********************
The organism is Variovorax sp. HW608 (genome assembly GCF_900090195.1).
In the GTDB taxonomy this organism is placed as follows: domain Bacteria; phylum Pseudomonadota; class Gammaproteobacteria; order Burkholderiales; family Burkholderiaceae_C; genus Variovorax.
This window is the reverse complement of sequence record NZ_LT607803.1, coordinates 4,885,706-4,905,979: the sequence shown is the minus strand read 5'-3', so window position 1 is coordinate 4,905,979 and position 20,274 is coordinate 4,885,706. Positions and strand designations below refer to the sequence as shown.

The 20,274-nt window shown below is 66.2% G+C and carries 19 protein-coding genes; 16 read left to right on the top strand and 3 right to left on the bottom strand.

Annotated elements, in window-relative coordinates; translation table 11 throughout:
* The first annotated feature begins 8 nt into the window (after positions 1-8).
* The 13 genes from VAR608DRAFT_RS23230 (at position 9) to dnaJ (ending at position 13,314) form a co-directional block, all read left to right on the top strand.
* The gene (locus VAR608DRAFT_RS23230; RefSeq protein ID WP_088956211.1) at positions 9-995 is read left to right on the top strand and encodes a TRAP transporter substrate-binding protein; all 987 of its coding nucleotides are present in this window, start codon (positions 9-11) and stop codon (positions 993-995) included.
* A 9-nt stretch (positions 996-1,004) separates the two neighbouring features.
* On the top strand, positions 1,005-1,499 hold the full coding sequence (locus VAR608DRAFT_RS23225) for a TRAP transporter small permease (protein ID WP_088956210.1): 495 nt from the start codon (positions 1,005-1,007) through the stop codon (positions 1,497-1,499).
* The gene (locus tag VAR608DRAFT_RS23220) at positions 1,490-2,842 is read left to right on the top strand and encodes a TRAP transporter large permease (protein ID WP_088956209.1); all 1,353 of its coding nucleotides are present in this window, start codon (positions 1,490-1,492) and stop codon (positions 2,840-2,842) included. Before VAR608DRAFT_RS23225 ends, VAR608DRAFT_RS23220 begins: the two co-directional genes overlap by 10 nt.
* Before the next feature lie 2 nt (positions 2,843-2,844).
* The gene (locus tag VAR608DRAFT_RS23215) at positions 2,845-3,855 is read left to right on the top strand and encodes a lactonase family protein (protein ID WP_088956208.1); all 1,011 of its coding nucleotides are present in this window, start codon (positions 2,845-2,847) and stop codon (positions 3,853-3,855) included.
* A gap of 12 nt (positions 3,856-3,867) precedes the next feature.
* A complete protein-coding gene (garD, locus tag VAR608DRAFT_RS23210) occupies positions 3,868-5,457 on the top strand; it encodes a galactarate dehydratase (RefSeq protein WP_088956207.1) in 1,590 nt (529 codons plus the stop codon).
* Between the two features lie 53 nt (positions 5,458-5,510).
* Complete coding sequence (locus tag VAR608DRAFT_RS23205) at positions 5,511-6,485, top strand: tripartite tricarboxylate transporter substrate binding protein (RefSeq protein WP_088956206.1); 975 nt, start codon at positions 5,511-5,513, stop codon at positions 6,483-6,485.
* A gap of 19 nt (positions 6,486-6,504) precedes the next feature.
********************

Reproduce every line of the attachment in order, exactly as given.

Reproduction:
The organism is Variovorax sp. HW608 (genome assembly GCF_900090195.1).
In the GTDB taxonomy this organism is placed as follows: domain Bacteria; phylum Pseudomonadota; class Gammaproteobacteria; order Burkholderiales; family Burkholderiaceae_C; genus Variovorax.
This window is the reverse complement of sequence record NZ_LT607803.1, coordinates 4,885,706-4,905,979: the sequence shown is the minus strand read 5'-3', so window position 1 is coordinate 4,905,979 and position 20,274 is coordinate 4,885,706. Positions and strand designations below refer to the sequence as shown.

The 20,274-nt window shown below is 66.2% G+C and carries 19 protein-coding genes; 16 read left to right on the top strand and 3 right to left on the bottom strand.

Annotated elements, in window-relative coordinates; translation table 11 throughout:
* The first annotated feature begins 8 nt into the window (after positions 1-8).
* The 13 genes from VAR608DRAFT_RS23230 (at position 9) to dnaJ (ending at position 13,314) form a co-directional block, all read left to right on the top strand.
* The gene (locus VAR608DRAFT_RS23230; RefSeq protein ID WP_088956211.1) at positions 9-995 is read left to right on the top strand and encodes a TRAP transporter substrate-binding protein; all 987 of its coding nucleotides are present in this window, start codon (positions 9-11) and stop codon (positions 993-995) included.
* A 9-nt stretch (positions 996-1,004) separates the two neighbouring features.
* On the top strand, positions 1,005-1,499 hold the full coding sequence (locus VAR608DRAFT_RS23225) for a TRAP transporter small permease (protein ID WP_088956210.1): 495 nt from the start codon (positions 1,005-1,007) through the stop codon (positions 1,497-1,499).
* The gene (locus tag VAR608DRAFT_RS23220) at positions 1,490-2,842 is read left to right on the top strand and encodes a TRAP transporter large permease (protein ID WP_088956209.1); all 1,353 of its coding nucleotides are present in this window, start codon (positions 1,490-1,492) and stop codon (positions 2,840-2,842) included. Before VAR608DRAFT_RS23225 ends, VAR608DRAFT_RS23220 begins: the two co-directional genes overlap by 10 nt.
* Before the next feature lie 2 nt (positions 2,843-2,844).
* The gene (locus tag VAR608DRAFT_RS23215) at positions 2,845-3,855 is read left to right on the top strand and encodes a lactonase family protein (protein ID WP_088956208.1); all 1,011 of its coding nucleotides are present in this window, start codon (positions 2,845-2,847) and stop codon (positions 3,853-3,855) included.
* A gap of 12 nt (positions 3,856-3,867) precedes the next feature.
* A complete protein-coding gene (garD, locus tag VAR608DRAFT_RS23210) occupies positions 3,868-5,457 on the top strand; it encodes a galactarate dehydratase (RefSeq protein WP_088956207.1) in 1,590 nt (529 codons plus the stop codon).
* Between the two features lie 53 nt (positions 5,458-5,510).
* Complete coding sequence (locus tag VAR608DRAFT_RS23205) at positions 5,511-6,485, top strand: tripartite tricarboxylate transporter substrate binding protein (RefSeq protein WP_088956206.1); 975 nt, start codon at positions 5,511-5,513, stop codon at positions 6,483-6,485.
* A gap of 19 nt (positions 6,486-6,504) precedes the next feature.